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Plate XXXII.


p. 66

The Faun's Kiss.


Height, 18 2/25 inches; breadth, 21 10/25 inches.


THE objects of art discovered in the excavations of Herculaneum are, as a rule, far superior in execution to those found at Pompeii. The delightful painting, reproduced faithfully in our plate, has already been given, but very imperfectly, by the academicians of Naples, by David, in the work of Sylvan Maréchal, and by Piroli.

What a mingled expression of daring and desire is there in the Faun, who has rushed unawares upon a Bacchant imprudently traversing a solitary and secret place. He has flung her down; his mouth has met that of the nymph, and his hand is stealing over her voluptuous bosom. The beautiful Bacchant, however, far from showing anger at this excess of boldness, displays in every movement of her body a burning intoxication, an impatient lust which chides his delay, and summons him to proceed to closer endearments.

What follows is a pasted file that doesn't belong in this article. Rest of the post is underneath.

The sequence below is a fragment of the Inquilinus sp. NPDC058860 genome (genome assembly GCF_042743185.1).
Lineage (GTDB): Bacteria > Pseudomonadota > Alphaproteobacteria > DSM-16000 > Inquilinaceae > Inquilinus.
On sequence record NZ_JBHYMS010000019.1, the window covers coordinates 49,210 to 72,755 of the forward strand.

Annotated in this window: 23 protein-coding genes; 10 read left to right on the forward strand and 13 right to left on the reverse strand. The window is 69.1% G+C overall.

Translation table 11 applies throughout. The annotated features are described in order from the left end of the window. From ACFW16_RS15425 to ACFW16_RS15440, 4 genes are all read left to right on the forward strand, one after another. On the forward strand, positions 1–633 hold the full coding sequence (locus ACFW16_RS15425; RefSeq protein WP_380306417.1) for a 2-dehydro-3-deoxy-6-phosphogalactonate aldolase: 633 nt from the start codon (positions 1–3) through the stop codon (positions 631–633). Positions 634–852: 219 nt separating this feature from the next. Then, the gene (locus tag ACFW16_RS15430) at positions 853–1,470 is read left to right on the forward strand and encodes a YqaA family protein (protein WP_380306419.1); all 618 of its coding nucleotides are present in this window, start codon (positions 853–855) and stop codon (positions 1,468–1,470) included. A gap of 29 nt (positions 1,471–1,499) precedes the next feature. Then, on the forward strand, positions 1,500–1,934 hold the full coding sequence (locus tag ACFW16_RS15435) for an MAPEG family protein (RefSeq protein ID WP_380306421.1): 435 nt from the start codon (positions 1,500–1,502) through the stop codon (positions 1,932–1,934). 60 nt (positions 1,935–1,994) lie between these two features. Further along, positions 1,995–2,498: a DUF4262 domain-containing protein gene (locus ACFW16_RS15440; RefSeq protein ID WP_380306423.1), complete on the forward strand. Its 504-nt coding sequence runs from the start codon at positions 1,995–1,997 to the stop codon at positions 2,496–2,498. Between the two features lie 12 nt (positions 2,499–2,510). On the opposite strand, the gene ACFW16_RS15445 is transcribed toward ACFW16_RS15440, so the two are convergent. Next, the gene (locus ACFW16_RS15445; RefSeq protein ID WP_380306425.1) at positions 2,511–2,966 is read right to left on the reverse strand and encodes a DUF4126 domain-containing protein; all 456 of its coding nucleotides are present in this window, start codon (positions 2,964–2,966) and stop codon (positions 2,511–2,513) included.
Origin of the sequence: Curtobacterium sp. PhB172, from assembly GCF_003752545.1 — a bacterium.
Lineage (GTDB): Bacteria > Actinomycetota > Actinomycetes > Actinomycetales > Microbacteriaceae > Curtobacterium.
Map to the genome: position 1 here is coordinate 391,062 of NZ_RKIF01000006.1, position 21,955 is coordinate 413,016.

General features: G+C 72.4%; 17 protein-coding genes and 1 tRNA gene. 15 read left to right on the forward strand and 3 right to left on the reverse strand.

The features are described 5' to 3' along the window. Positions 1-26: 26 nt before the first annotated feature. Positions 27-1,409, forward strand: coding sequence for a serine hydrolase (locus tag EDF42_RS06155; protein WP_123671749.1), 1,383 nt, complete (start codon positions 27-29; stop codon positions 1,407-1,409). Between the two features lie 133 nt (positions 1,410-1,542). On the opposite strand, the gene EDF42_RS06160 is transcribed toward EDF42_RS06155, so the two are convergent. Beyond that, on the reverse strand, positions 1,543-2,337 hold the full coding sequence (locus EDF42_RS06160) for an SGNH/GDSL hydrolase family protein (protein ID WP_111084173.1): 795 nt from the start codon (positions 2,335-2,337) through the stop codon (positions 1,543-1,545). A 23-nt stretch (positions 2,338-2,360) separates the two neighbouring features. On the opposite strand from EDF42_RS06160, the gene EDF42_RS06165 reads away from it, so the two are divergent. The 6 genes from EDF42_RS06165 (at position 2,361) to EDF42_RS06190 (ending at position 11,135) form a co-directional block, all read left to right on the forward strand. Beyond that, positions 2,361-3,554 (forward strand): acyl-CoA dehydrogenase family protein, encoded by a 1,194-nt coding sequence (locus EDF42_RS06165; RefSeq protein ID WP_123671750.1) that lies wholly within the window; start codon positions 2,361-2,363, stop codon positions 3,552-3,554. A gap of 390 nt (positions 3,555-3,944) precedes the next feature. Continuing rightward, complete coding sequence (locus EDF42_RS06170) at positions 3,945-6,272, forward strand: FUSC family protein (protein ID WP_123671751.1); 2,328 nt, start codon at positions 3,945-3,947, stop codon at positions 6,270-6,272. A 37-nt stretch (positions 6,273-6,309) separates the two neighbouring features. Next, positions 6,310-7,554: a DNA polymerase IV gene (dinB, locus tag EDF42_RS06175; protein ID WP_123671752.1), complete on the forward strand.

At the feet of the two lovers we may see the pastoral crook (pedum), the seven-reeded flute 1 (syrinx), the rattle-drum (tympanum) on which is Painted a cistrum, the thyrsus, and a cercle sans fond.

p. 67

The colouring of this fresco is as brilliant as the design is graceful. The flesh-tint of the two wrestlers differs in, tone just as they differ in sex. Cinnabar has been lavished on the Bacchant's mantle and on the riband of her thyrsus. We recognise in her a nymph of coquettish manners; and the artist has taken care to omit no detail to make us envy the young Faun's good fortune as we look upon her.

The celebrated Canova has imitated this very graceful group in one of his charming compositions.


66:1 The present example has eight; but this was probably an oversight of the painter, to whom we are indebted for this delicious fresco.

Next: Plate XXXIII: A Satyr and a Bacchante